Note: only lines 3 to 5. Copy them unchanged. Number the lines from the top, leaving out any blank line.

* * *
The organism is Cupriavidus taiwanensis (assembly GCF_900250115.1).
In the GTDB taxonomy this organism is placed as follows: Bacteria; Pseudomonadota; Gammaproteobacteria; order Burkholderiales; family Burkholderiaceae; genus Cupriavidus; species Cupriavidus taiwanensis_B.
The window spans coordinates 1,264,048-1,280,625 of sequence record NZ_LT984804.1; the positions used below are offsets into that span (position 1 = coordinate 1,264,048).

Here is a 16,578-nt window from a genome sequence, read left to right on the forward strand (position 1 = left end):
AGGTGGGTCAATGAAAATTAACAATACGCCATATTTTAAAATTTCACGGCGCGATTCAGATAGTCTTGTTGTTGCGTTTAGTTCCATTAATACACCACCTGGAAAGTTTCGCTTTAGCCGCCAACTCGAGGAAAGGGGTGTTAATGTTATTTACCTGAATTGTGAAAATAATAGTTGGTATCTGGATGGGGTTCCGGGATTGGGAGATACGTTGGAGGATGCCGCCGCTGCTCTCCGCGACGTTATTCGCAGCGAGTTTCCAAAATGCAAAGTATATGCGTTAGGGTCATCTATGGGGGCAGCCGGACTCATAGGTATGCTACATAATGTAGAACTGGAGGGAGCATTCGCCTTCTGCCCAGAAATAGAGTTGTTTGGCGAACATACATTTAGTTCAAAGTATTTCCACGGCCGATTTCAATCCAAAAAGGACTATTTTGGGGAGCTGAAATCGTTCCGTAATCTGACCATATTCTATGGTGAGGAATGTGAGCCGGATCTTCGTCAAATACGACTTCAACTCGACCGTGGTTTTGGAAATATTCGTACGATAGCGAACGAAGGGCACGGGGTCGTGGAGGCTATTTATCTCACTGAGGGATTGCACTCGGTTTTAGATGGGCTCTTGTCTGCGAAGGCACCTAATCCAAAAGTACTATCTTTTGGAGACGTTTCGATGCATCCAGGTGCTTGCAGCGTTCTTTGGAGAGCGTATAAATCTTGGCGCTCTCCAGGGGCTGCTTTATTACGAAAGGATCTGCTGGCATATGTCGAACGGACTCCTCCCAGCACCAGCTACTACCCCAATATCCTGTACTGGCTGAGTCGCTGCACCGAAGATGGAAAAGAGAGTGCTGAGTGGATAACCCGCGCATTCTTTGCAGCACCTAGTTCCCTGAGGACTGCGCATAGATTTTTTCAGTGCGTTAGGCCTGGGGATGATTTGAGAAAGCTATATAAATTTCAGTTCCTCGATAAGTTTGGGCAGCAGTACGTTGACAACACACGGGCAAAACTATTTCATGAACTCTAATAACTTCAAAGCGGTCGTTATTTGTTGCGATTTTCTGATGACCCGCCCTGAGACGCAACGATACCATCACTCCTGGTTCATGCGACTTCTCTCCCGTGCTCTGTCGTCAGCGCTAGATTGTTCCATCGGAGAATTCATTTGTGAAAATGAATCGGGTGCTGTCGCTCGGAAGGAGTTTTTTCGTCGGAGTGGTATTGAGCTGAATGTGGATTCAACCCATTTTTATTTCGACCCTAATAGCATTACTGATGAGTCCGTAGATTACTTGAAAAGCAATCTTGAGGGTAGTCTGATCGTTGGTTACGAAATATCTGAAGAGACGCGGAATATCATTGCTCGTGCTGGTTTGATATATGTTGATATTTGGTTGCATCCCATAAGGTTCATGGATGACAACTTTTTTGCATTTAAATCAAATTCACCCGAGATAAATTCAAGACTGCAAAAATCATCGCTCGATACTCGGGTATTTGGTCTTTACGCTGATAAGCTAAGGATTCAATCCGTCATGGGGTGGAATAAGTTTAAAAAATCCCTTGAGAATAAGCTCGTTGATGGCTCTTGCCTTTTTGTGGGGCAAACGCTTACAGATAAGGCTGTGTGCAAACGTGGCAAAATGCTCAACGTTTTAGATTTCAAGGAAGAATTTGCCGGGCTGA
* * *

The window spans coordinates 1,264,048-1,280,625 of sequence record NZ_LT984804.1; the positions used below are offsets into that span (position 1 = coordinate 1,264,048).

Here is a 16,578-nt window from a genome sequence, read left to right on the forward strand (position 1 = left end):
AGGTGGGTCAATGAAAATTAACAATACGCCATATTTTAAAATTTCACGGCGCGATTCAGATAGTCTTGTTGTTGCGTTTAGTTCCATTAATACACCACCTGGAAAGTTTCGCTTTAGCCGCCAACTCGAGGAAAGGGGTGTTAATGTTATTTACCTGAATTGTGAAAATAATAGTTGGTATCTGGATGGGGTTCCGGGATTGGGAGATACGTTGGAGGATGCCGCCGCTGCTCTCCGCGACGTTATTCGCAGCGAGTTTCCAAAATGCAAAGTATATGCGTTAGGGTCATCTATGGGGGCAGCCGGACTCATAGGTATGCTACATAATGTAGAACTGGAGGGAGCATTCGCCTTCTGCCCAGAAATAGAGTTGTTTGGCGAACATACATTTAGTTCAAAGTATTTCCACGGCCGATTTCAATCCAAAAAGGACTATTTTGGGGAGCTGAAATCGTTCCGTAATCTGACCATATTCTATGGTGAGGAATGTGAGCCGGATCTTCGTCAAATACGACTTCAACTCGACCGTGGTTTTGGAAATATTCGTACGATAGCGAACGAAGGGCACGGGGTCGTGGAGGCTATTTATCTCACTGAGGGATTGCACTCGGTTTTAGATGGGCTCTTGTCTGCGAAGGCACCTAATCCAAAAGTACTATCTTTTGGAGACGTTTCGATGCATCCAGGTGCTTGCAGCGTTCTTTGGAGAGCGTATAAATCTTGGCGCTCTCCAGGGGCTGCTTTATTACGAAAGGATCTGCTGGCATATGTCGAACGGACTCCTCCCAGCACCAGCTACTACCCCAATATCCTGTACTGGCTGAGTCGCTGCACCGAAGATGGAAAAGAGAGTGCTGAGTGGATAACCCGCGCATTCTTTGCAGCACCTAGTTCCCTGAGGACTGCGCATAGATTTTTTCAGTGCGTTAGGCCTGGGGATGATTTGAGAAAGCTATATAAATTTCAGTTCCTCGATAAGTTTGGGCAGCAGTACGTTGACAACACACGGGCAAAACTATTTCATGAACTCTAATAACTTCAAAGCGGTCGTTATTTGTTGCGATTTTCTGATGACCCGCCCTGAGACGCAACGATACCATCACTCCTGGTTCATGCGACTTCTCTCCCGTGCTCTGTCGTCAGCGCTAGATTGTTCCATCGGAGAATTCATTTGTGAAAATGAATCGGGTGCTGTCGCTCGGAAGGAGTTTTTTCGTCGGAGTGGTATTGAGCTGAATGTGGATTCAACCCATTTTTATTTCGACCCTAATAGCATTACTGATGAGTCCGTAGATTACTTGAAAAGCAATCTTGAGGGTAGTCTGATCGTTGGTTACGAAATATCTGAAGAGACGCGGAATATCATTGCTCGTGCTGGTTTGATATATGTTGATATTTGGTTGCATCCCATAAGGTTCATGGATGACAACTTTTTTGCATTTAAATCAAATTCACCCGAGATAAATTCAAGACTGCAAAAATCATCGCTCGATACTCGGGTATTTGGTCTTTACGCTGATAAGCTAAGGATTCAATCCGTCATGGGGTGGAATAAGTTTAAAAAATCCCTTGAGAATAAGCTCGTTGATGGCTCTTGCCTTTTTGTGGGGCAAACGCTTACAGATAAGGCTGTGTGCAAACGTGGCAAAATGCTCAACGTTTTAGATTTCAAGGAAGAATTTGCCGGGCTGA